One of the biggest communities in Latin America — the Los Angeles region — reached out Wednesday to help victims of the 7.1 earthquake that hit Mexico City Tuesday and killed more than 200 people.
For many in Southern California, where as many as one in three residents in some communities have a direct or indirect connection to Mexico, the quake — technically about 2,000 miles away — felt close to home.
“My niece was in a building when the earthquake happened, but she was able to get out just in time,” said Frank Garcia, owner of the La Casa Garcia Mexican Restaurant in Anaheim.
“The minute she stepped out of the building, it fell down.”
Garcia, founder of the nonprofit We Give Thanks, which annually serves Orange County’s largest public Thanksgiving meal, has spent recent days in Houston, serving hot meals to victims of Hurricane Harvey. He’ll start raising money for quake victims when he gets back into Orange County, probably Thursday.
Garcia, like many in Southern California, said he spent Tuesday night and part of Wednesday trying to contact family members near Mexico City. Though he said his family is “doing OK,” he added that “the situation there is really bad, people are still looking for family members and friends who are missing.”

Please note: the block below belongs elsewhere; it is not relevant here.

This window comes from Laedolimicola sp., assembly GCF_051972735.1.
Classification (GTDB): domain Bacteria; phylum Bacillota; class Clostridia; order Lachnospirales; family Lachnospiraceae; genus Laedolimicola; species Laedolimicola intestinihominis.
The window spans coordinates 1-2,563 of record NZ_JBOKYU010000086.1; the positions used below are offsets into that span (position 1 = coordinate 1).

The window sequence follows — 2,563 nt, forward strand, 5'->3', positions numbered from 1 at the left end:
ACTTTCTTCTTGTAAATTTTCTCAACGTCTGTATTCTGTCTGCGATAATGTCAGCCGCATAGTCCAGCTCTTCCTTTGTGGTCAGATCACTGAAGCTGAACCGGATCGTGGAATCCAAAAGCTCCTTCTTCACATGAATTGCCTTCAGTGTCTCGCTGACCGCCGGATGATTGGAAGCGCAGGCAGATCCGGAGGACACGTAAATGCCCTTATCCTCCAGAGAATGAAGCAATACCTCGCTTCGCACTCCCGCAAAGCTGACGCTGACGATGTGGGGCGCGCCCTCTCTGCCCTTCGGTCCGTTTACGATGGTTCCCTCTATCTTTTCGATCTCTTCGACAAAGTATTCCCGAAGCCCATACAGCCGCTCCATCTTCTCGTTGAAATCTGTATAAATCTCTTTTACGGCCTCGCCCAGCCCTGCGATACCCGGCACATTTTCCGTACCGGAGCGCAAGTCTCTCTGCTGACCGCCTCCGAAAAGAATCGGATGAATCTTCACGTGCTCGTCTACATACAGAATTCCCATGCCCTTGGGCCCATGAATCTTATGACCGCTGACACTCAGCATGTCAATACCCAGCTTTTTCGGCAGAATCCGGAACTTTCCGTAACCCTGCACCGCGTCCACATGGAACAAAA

Such anxiety was common Wednesday throughout Southern California.
Images of flattened buildings and injured quake victims, and video of swaying buildings, spread all day via television and social media. Facebook and Twitter were crowded with pleas from families searching for missing loved ones and pleas for help from people in the quake zone.
Flights from Los Angeles to Mexico generally were operating smoothly Wednesday, but that came after long delays on Tuesday, said Charles Pannunzio, spokesman for Los Angeles World Airports. Those delays, he said, occurred because airports in Mexico City had to shut down to evaluate damages.
In coming days, flights from Los Angeles to Mexico could be at least partly filled with people from Southern California trying to help quake victims.
A Los Angeles County emergency response team is also ready to be deployed to Mexico, but is waiting for direction from the federal agency, USAID, and Mexican officials, a spokeswoman said.
Known internationally as USA-2, the department’s elite rescue team includes firefighters, paramedics, rescue specialists, search dogs, emergency room physicians and structural engineers. Another team from Los Angeles also was…